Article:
The assassination of President John F. Kennedy was one of the most shocking, most keenly felt tragedies of the twentieth century. Countless pieces of great art have sought to grapple with the shooting, from Oliver Stone’s paranoia-drenched JFK to Don DeLillo’s Libra. Mad Men set a typically memorable, artful episode around the incident. Just about every emotional, political and symbolic interpretation has been picked apart and re-assembled. It is all the more impressive, then, that Pablo Larraín’s Jackie feels so thrillingly fresh.

Much of the credit has to go to Natalie Portman, in what many are calling a career-best performance as ‘America’s First Widow’. Indeed, the actress manages to sustain a staggering level of intensity, offering both a pretty spot-on impersonation of a well-known public figure and an upsetting embodiment of post traumatic stress. Jackie doesn’t have too much by way of a storyline – most of the explicit narrative concerns some difficult decision-making over the funeral arrangements – but instead chooses to interrogate its subject through almost dismembered emotion. Harrowing vignettes of Jackie Kennedy’s reaction to the shooting are framed by that most familiar of devices: the retrospective, explanatory press interview. But this is no cop-out; the interviewer is an unwanted presence, and the conversation swings between frankness and hostilities. The reporter (played well by Billy Crudup) is trying to make some tidier sense of the event that shook the nation, but is confronted by a grief too complex and personal to distil into tabloid journalism.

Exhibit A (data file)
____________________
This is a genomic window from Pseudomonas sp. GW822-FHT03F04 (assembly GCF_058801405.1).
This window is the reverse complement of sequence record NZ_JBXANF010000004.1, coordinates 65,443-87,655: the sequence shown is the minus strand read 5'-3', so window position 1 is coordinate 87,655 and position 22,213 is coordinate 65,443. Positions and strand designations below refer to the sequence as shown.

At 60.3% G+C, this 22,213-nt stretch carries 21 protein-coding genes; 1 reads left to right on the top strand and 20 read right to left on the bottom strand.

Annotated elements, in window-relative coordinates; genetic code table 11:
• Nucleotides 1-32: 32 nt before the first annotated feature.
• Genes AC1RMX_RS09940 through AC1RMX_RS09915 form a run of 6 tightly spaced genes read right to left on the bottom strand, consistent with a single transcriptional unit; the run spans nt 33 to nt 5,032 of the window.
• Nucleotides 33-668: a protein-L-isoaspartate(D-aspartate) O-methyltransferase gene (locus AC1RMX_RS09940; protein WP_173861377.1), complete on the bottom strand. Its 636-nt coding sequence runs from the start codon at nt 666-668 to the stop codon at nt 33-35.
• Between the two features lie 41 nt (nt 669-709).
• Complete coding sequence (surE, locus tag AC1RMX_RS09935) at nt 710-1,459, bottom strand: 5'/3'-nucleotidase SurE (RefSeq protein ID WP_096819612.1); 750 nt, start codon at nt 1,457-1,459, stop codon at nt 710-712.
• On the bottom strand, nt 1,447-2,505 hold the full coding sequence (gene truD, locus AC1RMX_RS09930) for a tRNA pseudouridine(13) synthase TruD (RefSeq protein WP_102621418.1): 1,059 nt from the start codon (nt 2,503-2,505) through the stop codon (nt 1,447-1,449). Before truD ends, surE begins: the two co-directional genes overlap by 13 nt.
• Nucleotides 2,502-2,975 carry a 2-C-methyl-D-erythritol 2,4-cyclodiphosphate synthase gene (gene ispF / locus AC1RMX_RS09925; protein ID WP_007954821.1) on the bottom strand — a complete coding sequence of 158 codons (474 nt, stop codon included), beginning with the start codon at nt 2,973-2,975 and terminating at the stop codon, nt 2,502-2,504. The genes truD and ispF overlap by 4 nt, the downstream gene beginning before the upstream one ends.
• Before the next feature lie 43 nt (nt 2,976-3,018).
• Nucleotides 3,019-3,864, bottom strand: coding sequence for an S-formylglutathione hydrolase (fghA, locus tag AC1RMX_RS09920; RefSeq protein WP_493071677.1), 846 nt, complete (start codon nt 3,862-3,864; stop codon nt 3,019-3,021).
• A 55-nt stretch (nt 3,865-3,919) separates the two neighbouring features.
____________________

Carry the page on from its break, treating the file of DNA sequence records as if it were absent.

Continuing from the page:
“both her [Portman] character and the film as a whole are very starkly one-note, but what a haunting, immaculately-sustained note it is”

There is a certain timeliness to Larraín’s film. Released in the UK on the day of Donald Trump’s inauspicious inauguration, the film overtly tackles issues of legacy and of national transition. Whilst Jackie looks on in shock as Lyndon Johnson assumes her dead husband’s position, she is watching too the abrupt end to his potential. As she laments the great changes that President Kennedy would now never be able to bring about, the spectres of Johnson, Vietnam, and even the subsequent Nixon administration, loom large. Fortunately, the director is too savvy to stress the relevance of such emotions. The end of the Obama era is drastically different to the violent end of the Kennedy era. Nor would Larraín have known the election results when making the film. But the relevance, and parallels, remain there nonetheless. Political upheaval, represented as PTSD.

It is also worth mentioning the (now Oscar-nominated) score by Under the Skin composer Mica Levi, a perfect mix of presidential grandeur and teetering dread. Jackie is a well-made, ambitious movie through and through, an art film masquerading as Awards-baiting biopic. Great turns from John Hurt and Peter Sarsgaard are inevitably overshadowed by a force-of-nature performance by Natalie Portman. Sideswiped by tragedy, both her character and the film as a whole are very starkly one-note, but what a haunting, immaculately-sustained note it is.

Louis Chilton


Image: Fox Searchlight

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